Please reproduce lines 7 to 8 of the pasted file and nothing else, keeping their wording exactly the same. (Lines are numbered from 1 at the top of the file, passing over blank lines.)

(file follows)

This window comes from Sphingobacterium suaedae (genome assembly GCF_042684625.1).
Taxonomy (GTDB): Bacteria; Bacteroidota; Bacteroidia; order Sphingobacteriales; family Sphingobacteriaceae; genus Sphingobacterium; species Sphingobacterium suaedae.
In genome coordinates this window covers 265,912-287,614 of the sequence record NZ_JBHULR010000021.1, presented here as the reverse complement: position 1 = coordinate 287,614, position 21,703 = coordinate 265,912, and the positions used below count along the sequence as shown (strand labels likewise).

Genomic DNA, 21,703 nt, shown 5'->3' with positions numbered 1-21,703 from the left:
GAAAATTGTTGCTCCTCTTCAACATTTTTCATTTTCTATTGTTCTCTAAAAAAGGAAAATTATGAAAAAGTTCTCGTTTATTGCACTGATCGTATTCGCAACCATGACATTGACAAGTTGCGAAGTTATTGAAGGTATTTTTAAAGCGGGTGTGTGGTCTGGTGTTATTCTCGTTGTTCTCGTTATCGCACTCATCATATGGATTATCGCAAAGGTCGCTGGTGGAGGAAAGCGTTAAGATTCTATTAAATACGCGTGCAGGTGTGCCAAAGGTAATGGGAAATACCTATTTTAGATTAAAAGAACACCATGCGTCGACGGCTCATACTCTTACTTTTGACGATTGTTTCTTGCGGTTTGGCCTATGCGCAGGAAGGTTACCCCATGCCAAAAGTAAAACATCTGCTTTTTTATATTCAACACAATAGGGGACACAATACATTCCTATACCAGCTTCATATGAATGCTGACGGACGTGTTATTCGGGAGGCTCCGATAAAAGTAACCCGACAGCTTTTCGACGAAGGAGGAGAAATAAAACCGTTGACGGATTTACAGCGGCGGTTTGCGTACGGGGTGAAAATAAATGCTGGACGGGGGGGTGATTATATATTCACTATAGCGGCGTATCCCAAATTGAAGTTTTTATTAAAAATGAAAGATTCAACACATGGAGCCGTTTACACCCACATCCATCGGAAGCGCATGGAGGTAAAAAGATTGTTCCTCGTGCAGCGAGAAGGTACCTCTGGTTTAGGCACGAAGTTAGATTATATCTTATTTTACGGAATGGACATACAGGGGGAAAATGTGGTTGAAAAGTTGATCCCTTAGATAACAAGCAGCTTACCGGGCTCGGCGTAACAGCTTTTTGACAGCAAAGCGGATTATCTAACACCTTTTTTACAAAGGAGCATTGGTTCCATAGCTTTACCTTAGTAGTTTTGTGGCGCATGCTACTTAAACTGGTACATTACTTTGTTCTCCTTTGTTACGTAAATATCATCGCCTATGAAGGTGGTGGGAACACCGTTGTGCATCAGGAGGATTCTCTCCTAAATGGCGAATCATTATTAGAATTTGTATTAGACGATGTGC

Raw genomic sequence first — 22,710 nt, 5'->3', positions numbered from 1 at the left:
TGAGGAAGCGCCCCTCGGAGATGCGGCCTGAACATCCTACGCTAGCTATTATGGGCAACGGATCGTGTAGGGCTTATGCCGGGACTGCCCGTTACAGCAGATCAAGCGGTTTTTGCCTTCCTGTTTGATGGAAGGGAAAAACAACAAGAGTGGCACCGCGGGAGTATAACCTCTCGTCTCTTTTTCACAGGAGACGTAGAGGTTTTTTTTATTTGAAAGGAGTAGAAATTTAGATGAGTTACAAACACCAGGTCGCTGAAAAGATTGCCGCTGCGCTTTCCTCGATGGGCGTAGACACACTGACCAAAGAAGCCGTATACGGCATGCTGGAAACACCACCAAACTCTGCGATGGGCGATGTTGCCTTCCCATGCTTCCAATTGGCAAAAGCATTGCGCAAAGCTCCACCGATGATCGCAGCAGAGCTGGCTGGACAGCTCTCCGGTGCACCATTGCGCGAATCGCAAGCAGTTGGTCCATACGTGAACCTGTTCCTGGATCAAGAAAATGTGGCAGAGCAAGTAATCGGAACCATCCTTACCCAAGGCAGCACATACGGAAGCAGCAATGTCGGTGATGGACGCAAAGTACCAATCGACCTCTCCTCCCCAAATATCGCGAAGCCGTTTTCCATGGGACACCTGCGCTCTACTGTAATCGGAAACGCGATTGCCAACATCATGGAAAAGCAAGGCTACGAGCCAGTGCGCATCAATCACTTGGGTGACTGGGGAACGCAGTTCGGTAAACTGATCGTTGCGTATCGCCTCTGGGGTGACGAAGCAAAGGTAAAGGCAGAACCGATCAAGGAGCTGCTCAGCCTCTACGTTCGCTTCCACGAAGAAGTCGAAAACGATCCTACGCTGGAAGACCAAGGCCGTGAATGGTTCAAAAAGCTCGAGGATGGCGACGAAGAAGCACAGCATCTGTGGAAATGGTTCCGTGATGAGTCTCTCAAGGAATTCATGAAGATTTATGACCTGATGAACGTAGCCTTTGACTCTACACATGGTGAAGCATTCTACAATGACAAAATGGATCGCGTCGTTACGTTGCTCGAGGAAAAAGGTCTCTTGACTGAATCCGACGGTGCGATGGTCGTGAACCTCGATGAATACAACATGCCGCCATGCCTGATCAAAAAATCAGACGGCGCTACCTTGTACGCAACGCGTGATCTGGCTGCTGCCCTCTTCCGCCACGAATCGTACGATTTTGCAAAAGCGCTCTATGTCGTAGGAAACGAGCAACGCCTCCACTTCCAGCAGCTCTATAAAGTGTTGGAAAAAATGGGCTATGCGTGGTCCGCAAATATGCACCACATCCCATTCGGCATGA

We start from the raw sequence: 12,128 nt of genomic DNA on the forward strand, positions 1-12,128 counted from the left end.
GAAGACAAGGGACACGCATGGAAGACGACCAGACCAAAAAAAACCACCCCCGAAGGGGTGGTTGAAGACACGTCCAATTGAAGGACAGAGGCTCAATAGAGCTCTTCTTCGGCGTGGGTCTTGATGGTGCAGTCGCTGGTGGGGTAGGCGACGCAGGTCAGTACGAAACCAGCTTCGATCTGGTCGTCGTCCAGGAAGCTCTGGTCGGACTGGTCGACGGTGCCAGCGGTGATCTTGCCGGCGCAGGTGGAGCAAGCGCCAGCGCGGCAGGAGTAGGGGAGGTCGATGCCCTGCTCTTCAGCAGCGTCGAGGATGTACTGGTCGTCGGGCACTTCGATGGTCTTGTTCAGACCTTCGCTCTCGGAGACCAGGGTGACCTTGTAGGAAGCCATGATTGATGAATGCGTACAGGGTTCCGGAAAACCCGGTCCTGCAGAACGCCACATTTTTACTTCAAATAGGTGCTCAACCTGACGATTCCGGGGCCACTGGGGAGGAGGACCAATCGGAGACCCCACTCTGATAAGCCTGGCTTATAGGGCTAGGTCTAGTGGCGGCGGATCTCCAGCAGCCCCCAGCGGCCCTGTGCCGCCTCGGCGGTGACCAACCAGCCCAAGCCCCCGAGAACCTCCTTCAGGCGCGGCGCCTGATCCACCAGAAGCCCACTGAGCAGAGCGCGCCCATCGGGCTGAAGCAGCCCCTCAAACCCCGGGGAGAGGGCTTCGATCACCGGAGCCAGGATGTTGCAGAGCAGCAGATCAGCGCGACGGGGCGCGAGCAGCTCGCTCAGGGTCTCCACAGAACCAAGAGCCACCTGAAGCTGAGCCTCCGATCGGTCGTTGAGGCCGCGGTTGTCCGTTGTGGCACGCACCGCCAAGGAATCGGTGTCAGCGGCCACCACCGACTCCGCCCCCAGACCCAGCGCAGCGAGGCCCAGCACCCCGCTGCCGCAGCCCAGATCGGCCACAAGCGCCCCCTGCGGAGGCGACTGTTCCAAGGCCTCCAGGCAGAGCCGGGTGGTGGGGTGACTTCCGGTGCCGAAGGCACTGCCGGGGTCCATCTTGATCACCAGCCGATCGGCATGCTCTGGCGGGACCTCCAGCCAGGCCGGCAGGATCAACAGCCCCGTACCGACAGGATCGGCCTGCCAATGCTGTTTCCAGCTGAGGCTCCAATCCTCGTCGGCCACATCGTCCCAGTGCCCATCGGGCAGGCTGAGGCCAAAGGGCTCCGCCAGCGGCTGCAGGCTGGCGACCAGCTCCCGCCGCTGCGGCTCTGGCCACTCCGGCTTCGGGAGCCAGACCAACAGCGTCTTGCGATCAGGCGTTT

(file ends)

TGAGGAAGCGCCCCTCGGAGATGCGGCCTGAACATCCTACGCTAGCTATTATGGGCAACGGATCGTGTAGGGCTTATGCCGGGACTGCCCGTTACAGCAGATCAAGCGGTTTTTGCCTTCCTGTTTGATGGAAGGGAAAAACAACAAGAGTGGCACCGCGGGAGTATAACCTCTCGTCTCTTTTTCACAGGAGACGTAGAGGTTTTTTTTATTTGAAAGGAGTAGAAATTTAGATGAGTTACAAACACCAGGTCGCTGAAAAGATTGCCGCTGCGCTTTCCTCGATGGGCGTAGACACACTGACCAAAGAAGCCGTATACGGCATGCTGGAAACACCACCAAACTCTGCGATGGGCGATGTTGCCTTCCCATGCTTCCAATTGGCAAAAGCATTGCGCAAAGCTCCACCGATGATCGCAGCAGAGCTGGCTGGACAGCTCTCCGGTGCACCATTGCGCGAATCGCAAGCAGTTGGTCCATACGTGAACCTGTTCCTGGATCAAGAAAATGTGGCAGAGCAAGTAATCGGAACCATCCTTACCCAAGGCAGCACATACGGAAGCAGCAATGTCGGTGATGGACGCAAAGTACCAATCGACCTCTCCTCCCCAAATATCGCGAAGCCGTTTTCCATGGGACACCTGCGCTCTACTGTAATCGGAAACGCGATTGCCAACATCATGGAAAAGCAAGGCTACGAGCCAGTGCGCATCAATCACTTGGGTGACTGGGGAACGCAGTTCGGTAAACTGATCGTTGCGTATCGCCTCTGGGGTGACGAAGCAAAGGTAAAGGCAGAACCGATCAAGGAGCTGCTCAGCCTCTACGTTCGCTTCCACGAAGAAGTCGAAAACGATCCTACGCTGGAAGACCAAGGCCGTGAATGGTTCAAAAAGCTCGAGGATGGCGACGAAGAAGCACAGCATCTGTGGAAATGGTTCCGTGATGAGTCTCTCAAGGAATTCATGAAGATTTATGACCTGATGAACGTAGCCTTTGACTCTACACATGGTGAAGCATTCTACAATGACAAAATGGATCGCGTCGTTACGTTGCTCGAGGAAAAAGGTCTCTTGACTGAATCCGACGGTGCGATGGTCGTGAACCTCGATGAATACAACATGCCGCCATGCCTGATCAAAAAATCAGACGGCGCTACCTTGTACGCAACGCGTGATCTGGCTGCTGCCCTCTTCCGCCACGAATCGTACGATTTTGCAAAAGCGCTCTATGTCGTAGGAAACGAGCAACGCCTCCACTTCCAGCAGCTCTATAAAGTGTTGGAAAAAATGGGCTATGCGTGGTCCGCAAATATGCACCACATCCCATTCGGCATGA

We start from the raw sequence: 12,128 nt of genomic DNA on the forward strand, positions 1-12,128 counted from the left end.